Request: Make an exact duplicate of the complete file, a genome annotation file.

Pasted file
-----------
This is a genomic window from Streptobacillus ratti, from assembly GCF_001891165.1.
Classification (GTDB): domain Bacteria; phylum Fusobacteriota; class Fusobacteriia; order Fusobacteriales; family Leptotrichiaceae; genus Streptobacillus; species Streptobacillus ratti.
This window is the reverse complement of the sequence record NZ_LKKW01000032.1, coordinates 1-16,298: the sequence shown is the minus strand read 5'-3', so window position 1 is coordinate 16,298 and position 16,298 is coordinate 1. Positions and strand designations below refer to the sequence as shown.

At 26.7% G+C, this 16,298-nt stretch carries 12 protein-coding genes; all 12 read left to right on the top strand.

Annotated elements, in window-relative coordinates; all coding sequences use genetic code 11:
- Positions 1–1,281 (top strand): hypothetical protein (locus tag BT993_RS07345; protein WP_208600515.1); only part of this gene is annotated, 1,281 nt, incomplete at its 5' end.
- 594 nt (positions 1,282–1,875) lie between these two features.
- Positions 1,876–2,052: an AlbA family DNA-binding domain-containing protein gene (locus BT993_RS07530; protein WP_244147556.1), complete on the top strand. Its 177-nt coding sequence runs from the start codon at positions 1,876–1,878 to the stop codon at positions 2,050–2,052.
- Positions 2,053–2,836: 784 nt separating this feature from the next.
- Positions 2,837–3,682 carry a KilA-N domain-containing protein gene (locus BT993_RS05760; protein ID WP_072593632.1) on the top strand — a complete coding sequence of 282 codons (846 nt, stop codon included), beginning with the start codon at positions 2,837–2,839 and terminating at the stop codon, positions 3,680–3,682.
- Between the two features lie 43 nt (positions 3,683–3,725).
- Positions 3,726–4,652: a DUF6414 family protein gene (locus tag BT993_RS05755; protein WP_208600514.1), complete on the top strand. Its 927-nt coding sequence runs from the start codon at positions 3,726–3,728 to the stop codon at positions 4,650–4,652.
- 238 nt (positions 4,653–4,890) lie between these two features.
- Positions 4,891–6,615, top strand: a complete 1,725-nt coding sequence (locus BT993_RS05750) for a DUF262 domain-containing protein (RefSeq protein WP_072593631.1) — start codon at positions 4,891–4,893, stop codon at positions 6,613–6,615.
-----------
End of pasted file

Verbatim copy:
This is a genomic window from Streptobacillus ratti, from assembly GCF_001891165.1.
Classification (GTDB): domain Bacteria; phylum Fusobacteriota; class Fusobacteriia; order Fusobacteriales; family Leptotrichiaceae; genus Streptobacillus; species Streptobacillus ratti.
This window is the reverse complement of the sequence record NZ_LKKW01000032.1, coordinates 1-16,298: the sequence shown is the minus strand read 5'-3', so window position 1 is coordinate 16,298 and position 16,298 is coordinate 1. Positions and strand designations below refer to the sequence as shown.

At 26.7% G+C, this 16,298-nt stretch carries 12 protein-coding genes; all 12 read left to right on the top strand.

Annotated elements, in window-relative coordinates; all coding sequences use genetic code 11:
- Positions 1–1,281 (top strand): hypothetical protein (locus tag BT993_RS07345; protein WP_208600515.1); only part of this gene is annotated, 1,281 nt, incomplete at its 5' end.
- 594 nt (positions 1,282–1,875) lie between these two features.
- Positions 1,876–2,052: an AlbA family DNA-binding domain-containing protein gene (locus BT993_RS07530; protein WP_244147556.1), complete on the top strand. Its 177-nt coding sequence runs from the start codon at positions 1,876–1,878 to the stop codon at positions 2,050–2,052.
- Positions 2,053–2,836: 784 nt separating this feature from the next.
- Positions 2,837–3,682 carry a KilA-N domain-containing protein gene (locus BT993_RS05760; protein ID WP_072593632.1) on the top strand — a complete coding sequence of 282 codons (846 nt, stop codon included), beginning with the start codon at positions 2,837–2,839 and terminating at the stop codon, positions 3,680–3,682.
- Between the two features lie 43 nt (positions 3,683–3,725).
- Positions 3,726–4,652: a DUF6414 family protein gene (locus tag BT993_RS05755; protein WP_208600514.1), complete on the top strand. Its 927-nt coding sequence runs from the start codon at positions 3,726–3,728 to the stop codon at positions 4,650–4,652.
- 238 nt (positions 4,653–4,890) lie between these two features.
- Positions 4,891–6,615, top strand: a complete 1,725-nt coding sequence (locus BT993_RS05750) for a DUF262 domain-containing protein (RefSeq protein WP_072593631.1) — start codon at positions 4,891–4,893, stop codon at positions 6,613–6,615.